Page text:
Thread Number: 70335  /  Tag: Small Appliances
French door toaster oven, gimmick or useful?
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Post# 932581   4/15/2017 at 18:53 by sudsmaster (East of SF, West of Eden)        

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Oster has come out with a french door toaster oven. It looks attractive enough, and the doors seem to work, but I really wonder if it's worth an extra $50 to $100 for doors that close sideways.

It is bigger than the average toaster oven, taking a 16" pizza, but that means it's going to take up extra counter space which is usually at a premium anyway. And also that it probably sucks as a toaster.

It got generally good review on the BB&B website, where it's an exclusive, but most of the positive reviews were from people who were given the thing to review.





There's a apparently also a model with electronic controls, which I would prefer, as I've found that wind-up timers on many modern products have a quite limited life span. I guess they just don't make wind up timers they way they used to. Also, the model with electronic controls appears to have an interior light, while the dial control model does not seem to have an interior light. That would also be a big plus for me. If I needed yet another toaster oven, which I don't.





Oster also has a toaster oven with a pizza drawer at the bottom. Not french door, but who needs that gimmick anyway? I'll post a thread about that model after I do some more reading about it.


CLICK HERE TO GO TO sudsmaster's LINK




This post was last edited 04/15/2017 at 19:15



Post# 932583 , Reply# 1   4/15/2017 at 18:57 by joeekaitis (Rialto, California, USA)        

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_X_ Gimmick

___ Useful

 

You'll be constantly banging your knuckles against the appliances it's parked between.


Post# 932585 , Reply# 2   4/15/2017 at 19:07 by sudsmaster (East of SF, West of Eden)        

This post has been removed by the member who posted it.



Post# 932589 , Reply# 3   4/15/2017 at 19:18 by sudsmaster (East of SF, West of Eden)        

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LOL, like the check boxes.

Yes, I think the doors are a gimmick. But the large size, the electronic controls, the interior light, just might make this oven a good choice for someone who doesn't have a good wall or range oven. Like in a dorm room or work site. Or a home with a broken oven, I suppose.


Post# 932621 , Reply# 4   4/15/2017 at 21:03 by nanook (Seattle)        
It Does Kinda Scream Gimmick

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And depending on your kitchen layout, may very well bump objects to its side.  But it is large.  I have no experience with the unit, so really don't know how well it works.

 

I'm afraid Breville has cornered the market on a high-quality counter top oven that has gotten rave reviews from all over - including me - as I have one (which I purchased).  So the accolades are genuine.  I had their compact oven for years and loved it and recently replaced it with their full-size model, and love it even more.  It IS a bit pricy, but it's well-made.  I'm uncertain if the same can be said for the Oster.


Post# 932629 , Reply# 5   4/15/2017 at 22:16 by sudsmaster (East of SF, West of Eden)        

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On Amazon the Breville does indeed get rave reviews. But I also noted (for the Pro model, which comes with an interior light) a number of negative reviews, where the main complaint appears to be reliability and longevity. A number said the oven stopped working shortly after one year, out of warranty. Main symptoms seemed to be electronic controls (which, being at the top of the oven in a chassis that can get very hot, is probably a design issue), heating elements not all working right, convection fan getting noisy or stopping entirely, thermostat not accurate, etc. Most reviews were positive, but given the QC and reliability issues if I were to get this product I'd be looking for an extended warranty and also thoroughly test the oven as soon as it arrives.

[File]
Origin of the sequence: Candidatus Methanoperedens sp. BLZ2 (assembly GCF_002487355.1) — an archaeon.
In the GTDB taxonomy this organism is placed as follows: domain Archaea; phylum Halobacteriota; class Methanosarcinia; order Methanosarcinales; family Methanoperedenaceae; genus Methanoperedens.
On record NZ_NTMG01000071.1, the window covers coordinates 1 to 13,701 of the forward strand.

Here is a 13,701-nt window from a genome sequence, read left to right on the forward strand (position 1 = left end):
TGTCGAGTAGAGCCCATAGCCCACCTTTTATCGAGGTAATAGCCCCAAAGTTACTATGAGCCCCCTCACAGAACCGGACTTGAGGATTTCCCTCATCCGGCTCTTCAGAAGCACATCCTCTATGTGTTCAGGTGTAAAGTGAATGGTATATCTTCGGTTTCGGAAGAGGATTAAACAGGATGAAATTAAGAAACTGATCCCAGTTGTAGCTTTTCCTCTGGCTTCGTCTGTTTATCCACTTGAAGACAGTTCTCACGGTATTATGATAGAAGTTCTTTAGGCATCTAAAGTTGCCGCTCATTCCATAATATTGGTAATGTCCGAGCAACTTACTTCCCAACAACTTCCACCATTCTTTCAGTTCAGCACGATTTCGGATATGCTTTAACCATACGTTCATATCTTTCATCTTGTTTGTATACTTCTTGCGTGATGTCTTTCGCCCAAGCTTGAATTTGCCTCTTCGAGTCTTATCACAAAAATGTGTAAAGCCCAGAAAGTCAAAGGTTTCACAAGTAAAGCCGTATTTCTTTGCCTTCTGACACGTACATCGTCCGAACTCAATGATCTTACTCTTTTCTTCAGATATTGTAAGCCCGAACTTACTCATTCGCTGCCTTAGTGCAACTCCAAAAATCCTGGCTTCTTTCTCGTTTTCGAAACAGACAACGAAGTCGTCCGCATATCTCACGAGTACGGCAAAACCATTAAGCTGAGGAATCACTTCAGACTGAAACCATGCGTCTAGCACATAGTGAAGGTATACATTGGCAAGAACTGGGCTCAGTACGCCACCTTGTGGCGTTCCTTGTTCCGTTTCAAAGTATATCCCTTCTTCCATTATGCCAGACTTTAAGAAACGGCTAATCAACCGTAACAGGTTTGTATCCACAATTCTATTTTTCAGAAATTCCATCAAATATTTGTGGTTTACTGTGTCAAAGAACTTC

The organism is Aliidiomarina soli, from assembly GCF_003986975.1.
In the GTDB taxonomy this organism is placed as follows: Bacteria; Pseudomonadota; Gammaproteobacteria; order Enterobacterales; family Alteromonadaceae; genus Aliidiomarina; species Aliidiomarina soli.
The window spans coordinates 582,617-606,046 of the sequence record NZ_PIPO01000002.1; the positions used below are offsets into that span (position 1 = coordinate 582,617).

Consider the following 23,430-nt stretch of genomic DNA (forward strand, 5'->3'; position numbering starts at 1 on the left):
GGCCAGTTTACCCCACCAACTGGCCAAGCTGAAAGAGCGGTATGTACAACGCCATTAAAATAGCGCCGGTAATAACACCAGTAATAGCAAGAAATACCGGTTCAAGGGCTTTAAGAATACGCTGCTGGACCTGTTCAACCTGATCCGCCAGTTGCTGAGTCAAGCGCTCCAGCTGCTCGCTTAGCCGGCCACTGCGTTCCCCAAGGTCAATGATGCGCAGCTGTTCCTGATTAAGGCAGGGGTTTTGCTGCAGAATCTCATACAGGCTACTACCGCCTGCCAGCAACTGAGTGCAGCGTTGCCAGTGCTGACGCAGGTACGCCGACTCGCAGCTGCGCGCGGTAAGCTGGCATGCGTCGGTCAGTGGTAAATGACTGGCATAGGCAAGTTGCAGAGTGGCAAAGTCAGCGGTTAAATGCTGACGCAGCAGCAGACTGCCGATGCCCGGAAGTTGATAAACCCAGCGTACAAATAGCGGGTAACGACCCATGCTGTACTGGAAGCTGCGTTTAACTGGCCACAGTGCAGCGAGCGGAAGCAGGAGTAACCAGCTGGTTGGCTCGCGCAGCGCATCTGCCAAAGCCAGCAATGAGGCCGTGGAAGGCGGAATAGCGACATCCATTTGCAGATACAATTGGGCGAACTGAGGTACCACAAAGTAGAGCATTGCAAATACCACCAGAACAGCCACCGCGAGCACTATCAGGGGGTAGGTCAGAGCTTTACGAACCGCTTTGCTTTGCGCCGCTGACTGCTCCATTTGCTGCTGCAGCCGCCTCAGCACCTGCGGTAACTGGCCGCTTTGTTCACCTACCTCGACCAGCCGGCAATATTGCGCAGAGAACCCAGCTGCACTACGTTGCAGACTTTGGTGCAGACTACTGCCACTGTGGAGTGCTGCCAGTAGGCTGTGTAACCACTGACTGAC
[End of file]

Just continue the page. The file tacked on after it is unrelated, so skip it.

The issue with the hot chassis is one that puzzles me. It seems like none of these countertop oven makers bothers to insulate their products, which is odd since it would go a long way to conserve energy as well as reduce the heat complaints and maybe even make the controls last longer.

As far as the heating elements go, these are apparently quartz rods and if I'm not mistaken quartz heating elements generally have a shorter life span than the slower resistive elements. But it still doesn't seem right that so many people say this product tends to fail shortly after the 1 year warranty expires.


Post# 932655 , Reply# 6   4/16/2017 at 00:03 by Launderess (Quiet Please, There´s a Lady on Stage)        
Have a nearly NIB Oster Convection Toaster Oven

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In red that was "gifted" to us by someone moving house. That makes three toaster ovens (was also "gifted" a Delonghi digital toaster oven, and years ago found a NIB toaster oven/broiler by Magic Chef at Goodwill).

Actually could say have four toaster ovens as the vintage GE toaster also has an "oven" tray at bottom.

Oh and another Proctor-Sliex toaster that was purchased out of college for first apartment. Guess you can say am well sorted for toasters and or toaster ovens. *LOL*

"The issue with the hot chassis is one that puzzles me."

Have never seen a counter-top toaster oven, small oven, convection oven or whatever that either has insulation or anything worth mentioning. My vintage WestBend Ovenette becomes very hot during use. Ditto the vintage Maxim countertop convection ovens. All radiate heat, not as much as a full sized oven, but never the less they do.

Haven't tried the Oster convection toaster oven yet. Reviews say you can roast a small chicken or small cuts of meat. Interesting. As summer approaches and the main oven is shut down for the duration am sure will testing will follow.


Post# 932658 , Reply# 7   4/16/2017 at 00:37 by LordKenmore (The Laundry Room)        

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I've never seen a counter top oven of any sort with any real attempt at insulation, either. It would make sense for energy savigns, but I suppose insulation would make the oven exterior dimensions much bigger for a given capacity.